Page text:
Canine and feline nutritional requirements reflect evolutionary experience extending hundreds of thousands of years into the past. Until recently, dogs and cats always ate a diet based upon real, raw foods. Scientists are learning more every day about the values of phytochemicals, enzymes, antioxidants, bioflavonoids and essential fatty acids, especially the Omega-3s. Recent research, for example, is focusing on the cancer fighting properties of phytochemicals. There are tens of thousands of phytochemicals, which occur naturally in vegetables and fruits.
We believe that only fresh, raw, minimally processed foods, based upon the ancestral diets of dogs and cats, can provide all the essential known and unknown micronutrients upon which they evolved.
All Steve’s Real Food diets are complete and balanced and are formulated to meet or exceed AAFCO growth & reproduction guidelines for nutrient content. You can feed our food exclusively without having to worry about nutritional deficiency or excess. Take a look at our nutrient profiles for cat and dog foods.
What is Ash content?
The “ash content” is a measure of the total amount of minerals present within a food, whereas the “mineral content” is a measure of the amount of specific inorganic components present within a food, such as Ca, Na, and C1. Ash is the inorganic residue remaining after the water and organic matter have been removed by heating in the presence of oxidizing agents, which provides a measure of the total amount of minerals within a food. Determination of the ash and mineral content of the food for a number of reasons:
- Nutritional Labeling – The concentration and type of minerals present must often be stipulated on the label of a food.
- Quality – The quality of many foods depends on the concentration and type of minerals they contain, including their taste, appearance, texture and stability.
- Microbiological stability – High mineral contents are sometimes used to retard the growth of certain microorganisms.
- Nutrition – Some minerals are essential to a healthy diet (e.g., calcium, phosphorous, potassium and sodium) whereas others can be toxic (e.g., lead, mercury, cadmium and aluminum).
- Processing – It is often important to know the mineral content of foods during the process because this affects the physicochemical properties of foods.
I’ve heard that dogs and cats have digestive problems when you change their diet. But you promote dietary variety. Will my dogs and cats get diarrhea?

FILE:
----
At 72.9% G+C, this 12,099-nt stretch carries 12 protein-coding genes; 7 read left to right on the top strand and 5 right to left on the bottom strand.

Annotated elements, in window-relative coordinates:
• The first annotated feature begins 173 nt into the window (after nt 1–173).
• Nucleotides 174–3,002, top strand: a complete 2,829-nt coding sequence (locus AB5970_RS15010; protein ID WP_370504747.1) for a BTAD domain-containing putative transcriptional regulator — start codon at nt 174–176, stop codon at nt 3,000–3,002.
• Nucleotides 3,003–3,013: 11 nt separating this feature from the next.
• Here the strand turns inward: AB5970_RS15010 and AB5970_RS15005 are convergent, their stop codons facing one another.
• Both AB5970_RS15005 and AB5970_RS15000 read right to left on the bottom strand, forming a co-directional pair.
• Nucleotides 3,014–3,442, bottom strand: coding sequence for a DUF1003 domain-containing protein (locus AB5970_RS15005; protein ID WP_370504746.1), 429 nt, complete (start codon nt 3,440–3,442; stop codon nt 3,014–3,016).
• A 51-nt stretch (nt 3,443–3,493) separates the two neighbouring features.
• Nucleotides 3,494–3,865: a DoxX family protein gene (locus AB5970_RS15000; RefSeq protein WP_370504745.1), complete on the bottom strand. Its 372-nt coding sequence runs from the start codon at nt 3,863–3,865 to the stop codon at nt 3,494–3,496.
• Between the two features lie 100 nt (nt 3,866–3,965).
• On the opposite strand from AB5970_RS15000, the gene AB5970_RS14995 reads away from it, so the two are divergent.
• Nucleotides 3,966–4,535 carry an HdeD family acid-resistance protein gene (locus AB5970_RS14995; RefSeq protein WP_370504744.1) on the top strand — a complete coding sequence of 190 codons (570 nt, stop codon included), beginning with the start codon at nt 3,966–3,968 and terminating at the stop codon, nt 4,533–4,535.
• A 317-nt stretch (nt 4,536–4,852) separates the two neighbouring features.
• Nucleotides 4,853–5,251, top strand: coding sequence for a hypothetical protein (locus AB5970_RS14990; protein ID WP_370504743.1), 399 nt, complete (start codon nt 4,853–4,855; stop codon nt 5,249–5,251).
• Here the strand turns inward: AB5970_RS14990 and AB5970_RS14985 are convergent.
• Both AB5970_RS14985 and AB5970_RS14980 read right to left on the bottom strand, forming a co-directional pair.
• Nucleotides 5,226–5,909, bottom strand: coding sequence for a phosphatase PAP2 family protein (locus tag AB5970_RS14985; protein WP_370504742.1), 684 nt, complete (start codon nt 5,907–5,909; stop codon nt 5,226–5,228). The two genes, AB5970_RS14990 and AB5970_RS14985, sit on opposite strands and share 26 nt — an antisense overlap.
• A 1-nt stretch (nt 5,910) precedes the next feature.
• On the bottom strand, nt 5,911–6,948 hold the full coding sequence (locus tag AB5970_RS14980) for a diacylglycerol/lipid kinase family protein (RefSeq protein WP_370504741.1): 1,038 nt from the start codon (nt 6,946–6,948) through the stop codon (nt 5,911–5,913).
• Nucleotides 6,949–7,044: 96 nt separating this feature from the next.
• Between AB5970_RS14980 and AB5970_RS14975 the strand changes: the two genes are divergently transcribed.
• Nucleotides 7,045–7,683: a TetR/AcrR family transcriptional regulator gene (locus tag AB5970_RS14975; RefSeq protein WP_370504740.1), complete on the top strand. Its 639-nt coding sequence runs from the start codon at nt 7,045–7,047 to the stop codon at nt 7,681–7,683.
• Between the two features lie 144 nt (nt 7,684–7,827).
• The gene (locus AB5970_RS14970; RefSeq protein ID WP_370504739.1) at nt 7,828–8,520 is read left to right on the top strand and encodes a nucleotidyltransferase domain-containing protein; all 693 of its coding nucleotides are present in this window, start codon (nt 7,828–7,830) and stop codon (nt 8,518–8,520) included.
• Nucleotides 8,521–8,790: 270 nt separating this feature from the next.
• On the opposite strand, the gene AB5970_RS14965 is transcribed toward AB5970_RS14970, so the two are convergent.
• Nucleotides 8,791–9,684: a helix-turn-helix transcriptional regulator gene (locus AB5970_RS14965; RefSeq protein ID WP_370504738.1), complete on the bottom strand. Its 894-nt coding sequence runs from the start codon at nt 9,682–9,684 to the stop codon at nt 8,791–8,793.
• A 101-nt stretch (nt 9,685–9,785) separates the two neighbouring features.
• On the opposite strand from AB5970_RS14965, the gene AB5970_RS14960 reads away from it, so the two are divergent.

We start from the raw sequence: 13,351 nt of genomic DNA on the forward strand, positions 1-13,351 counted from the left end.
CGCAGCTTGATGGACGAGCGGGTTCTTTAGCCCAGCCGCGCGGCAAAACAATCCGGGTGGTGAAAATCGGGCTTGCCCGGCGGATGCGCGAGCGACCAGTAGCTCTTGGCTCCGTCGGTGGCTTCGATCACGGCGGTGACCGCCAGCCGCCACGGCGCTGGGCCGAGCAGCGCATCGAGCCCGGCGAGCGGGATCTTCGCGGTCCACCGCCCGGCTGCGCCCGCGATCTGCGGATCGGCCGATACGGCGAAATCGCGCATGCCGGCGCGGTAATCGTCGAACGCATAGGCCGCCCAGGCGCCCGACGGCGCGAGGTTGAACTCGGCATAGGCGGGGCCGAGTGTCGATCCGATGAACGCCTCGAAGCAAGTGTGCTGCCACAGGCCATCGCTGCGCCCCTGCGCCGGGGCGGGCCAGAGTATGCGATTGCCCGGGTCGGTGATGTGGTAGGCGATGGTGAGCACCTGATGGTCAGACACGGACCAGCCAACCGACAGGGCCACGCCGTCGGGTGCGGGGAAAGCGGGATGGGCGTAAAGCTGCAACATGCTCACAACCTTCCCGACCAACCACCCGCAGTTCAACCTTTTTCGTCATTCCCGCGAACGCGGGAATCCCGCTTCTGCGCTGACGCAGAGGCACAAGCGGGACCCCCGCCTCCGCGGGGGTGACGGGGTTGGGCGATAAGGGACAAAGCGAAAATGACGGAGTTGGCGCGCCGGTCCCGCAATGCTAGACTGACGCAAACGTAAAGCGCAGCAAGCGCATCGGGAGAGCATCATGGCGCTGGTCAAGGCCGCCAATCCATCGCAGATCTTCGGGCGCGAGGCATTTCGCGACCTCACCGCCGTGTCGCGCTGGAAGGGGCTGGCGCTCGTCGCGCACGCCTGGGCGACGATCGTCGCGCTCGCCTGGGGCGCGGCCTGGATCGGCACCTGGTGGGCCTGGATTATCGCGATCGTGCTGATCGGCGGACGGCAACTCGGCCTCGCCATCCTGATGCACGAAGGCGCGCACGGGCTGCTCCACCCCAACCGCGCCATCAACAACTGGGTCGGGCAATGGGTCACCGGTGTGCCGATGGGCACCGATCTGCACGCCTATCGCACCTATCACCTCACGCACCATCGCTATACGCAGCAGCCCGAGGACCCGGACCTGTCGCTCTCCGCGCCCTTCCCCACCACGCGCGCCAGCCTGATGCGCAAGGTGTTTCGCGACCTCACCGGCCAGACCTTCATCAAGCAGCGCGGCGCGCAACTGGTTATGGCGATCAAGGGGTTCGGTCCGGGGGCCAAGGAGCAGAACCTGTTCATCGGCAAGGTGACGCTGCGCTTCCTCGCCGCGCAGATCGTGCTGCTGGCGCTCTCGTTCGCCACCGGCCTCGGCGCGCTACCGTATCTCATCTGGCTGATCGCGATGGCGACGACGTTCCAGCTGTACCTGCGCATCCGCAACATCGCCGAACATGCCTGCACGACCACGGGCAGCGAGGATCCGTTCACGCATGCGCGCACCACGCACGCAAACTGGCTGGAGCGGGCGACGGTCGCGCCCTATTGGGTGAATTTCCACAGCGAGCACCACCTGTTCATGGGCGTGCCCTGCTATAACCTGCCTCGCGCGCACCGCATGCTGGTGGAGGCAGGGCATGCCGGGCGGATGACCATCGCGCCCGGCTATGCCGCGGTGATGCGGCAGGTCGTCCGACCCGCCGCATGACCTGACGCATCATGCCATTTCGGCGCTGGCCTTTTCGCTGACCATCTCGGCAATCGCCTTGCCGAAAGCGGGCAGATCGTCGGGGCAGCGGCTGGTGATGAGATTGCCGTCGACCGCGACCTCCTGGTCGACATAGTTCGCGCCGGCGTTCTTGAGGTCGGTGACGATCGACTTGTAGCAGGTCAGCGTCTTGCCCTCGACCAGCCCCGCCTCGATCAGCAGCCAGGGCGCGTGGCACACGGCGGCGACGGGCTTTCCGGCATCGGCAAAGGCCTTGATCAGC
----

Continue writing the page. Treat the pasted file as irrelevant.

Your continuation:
Like humans, dogs and cats who are accustomed to variety can handle new foods with ease. Introduce new foods slowly to dogs and cats that are not used to variety.
One should feed a variety of food to puppies and kittens. Once they are accustomed to variety, they will accept new foods with ease.
Why do cats need taurine?
Taurine is a colorless, crystalline compound which is found in the free form in invertebrates and in the bile of mammals. It promotes the intestinal absorption of lipids (fats) as cholesterol.
Taurine is an important part of the feline diet and is essential in preventing a disorder in cats called “dilated cardiomyopathy” (which is a failure of the heart muscle whereupon the heart tissue itself swells to try to meet the animal’s circulatory needs), as well as being very significant in helping feline reproduction and prevention of a progressive retinal disease called feline central retinal degeneration (FCRD) which will cause blindness if left untreated.
In queens that have taurine-deficient diets, there are more still births, fewer live kittens born, and ultimately fewer kittens that survive to the weaning stage.
In the wild, rodents formed a large part of the feline diet, and the rodents had significant levels of taurine in their brains.
When we began to domesticate cats and feed them commercial cat foods instead of their wild diets, taurine deficiency started appearing.
This was of great concern, especially in the 1970’s, when it was proven that many commercial cat foods on the market at that time contained an inadequate amount of taurine.
Cats are different from other animals in that they cannot make enough taurine internally to meet their needs, and they must have enough taurine supplied to them in their food.
Since these studies came out, most major pet food companies revised their pet food formulas to include taurine. Interestingly enough, not all taurine is equal, and some commercial foods need to have even more taurine added to their formulas to allow for proper feline absorption and utilization of the taurine in their foods.